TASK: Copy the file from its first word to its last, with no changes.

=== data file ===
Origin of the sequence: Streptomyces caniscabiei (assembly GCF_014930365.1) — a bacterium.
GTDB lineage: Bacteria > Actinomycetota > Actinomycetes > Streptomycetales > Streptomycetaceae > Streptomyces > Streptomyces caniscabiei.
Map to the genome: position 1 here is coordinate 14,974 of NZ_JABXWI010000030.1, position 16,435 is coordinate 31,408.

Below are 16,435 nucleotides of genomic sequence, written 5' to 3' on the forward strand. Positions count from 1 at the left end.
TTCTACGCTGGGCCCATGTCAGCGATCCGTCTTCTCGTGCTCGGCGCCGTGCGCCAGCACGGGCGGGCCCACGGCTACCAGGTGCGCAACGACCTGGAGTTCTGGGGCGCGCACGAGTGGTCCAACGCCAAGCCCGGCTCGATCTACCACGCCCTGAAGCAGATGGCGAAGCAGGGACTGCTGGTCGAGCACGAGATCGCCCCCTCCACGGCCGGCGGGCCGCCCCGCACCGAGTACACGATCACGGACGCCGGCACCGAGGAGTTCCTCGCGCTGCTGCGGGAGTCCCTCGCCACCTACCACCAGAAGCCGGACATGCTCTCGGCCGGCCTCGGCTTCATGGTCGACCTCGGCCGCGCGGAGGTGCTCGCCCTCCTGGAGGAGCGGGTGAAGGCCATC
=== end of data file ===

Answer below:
Origin of the sequence: Streptomyces caniscabiei (assembly GCF_014930365.1) — a bacterium.
GTDB lineage: Bacteria > Actinomycetota > Actinomycetes > Streptomycetales > Streptomycetaceae > Streptomyces > Streptomyces caniscabiei.
Map to the genome: position 1 here is coordinate 14,974 of NZ_JABXWI010000030.1, position 16,435 is coordinate 31,408.

Below are 16,435 nucleotides of genomic sequence, written 5' to 3' on the forward strand. Positions count from 1 at the left end.
TTCTACGCTGGGCCCATGTCAGCGATCCGTCTTCTCGTGCTCGGCGCCGTGCGCCAGCACGGGCGGGCCCACGGCTACCAGGTGCGCAACGACCTGGAGTTCTGGGGCGCGCACGAGTGGTCCAACGCCAAGCCCGGCTCGATCTACCACGCCCTGAAGCAGATGGCGAAGCAGGGACTGCTGGTCGAGCACGAGATCGCCCCCTCCACGGCCGGCGGGCCGCCCCGCACCGAGTACACGATCACGGACGCCGGCACCGAGGAGTTCCTCGCGCTGCTGCGGGAGTCCCTCGCCACCTACCACCAGAAGCCGGACATGCTCTCGGCCGGCCTCGGCTTCATGGTCGACCTCGGCCGCGCGGAGGTGCTCGCCCTCCTGGAGGAGCGGGTGAAGGCCATC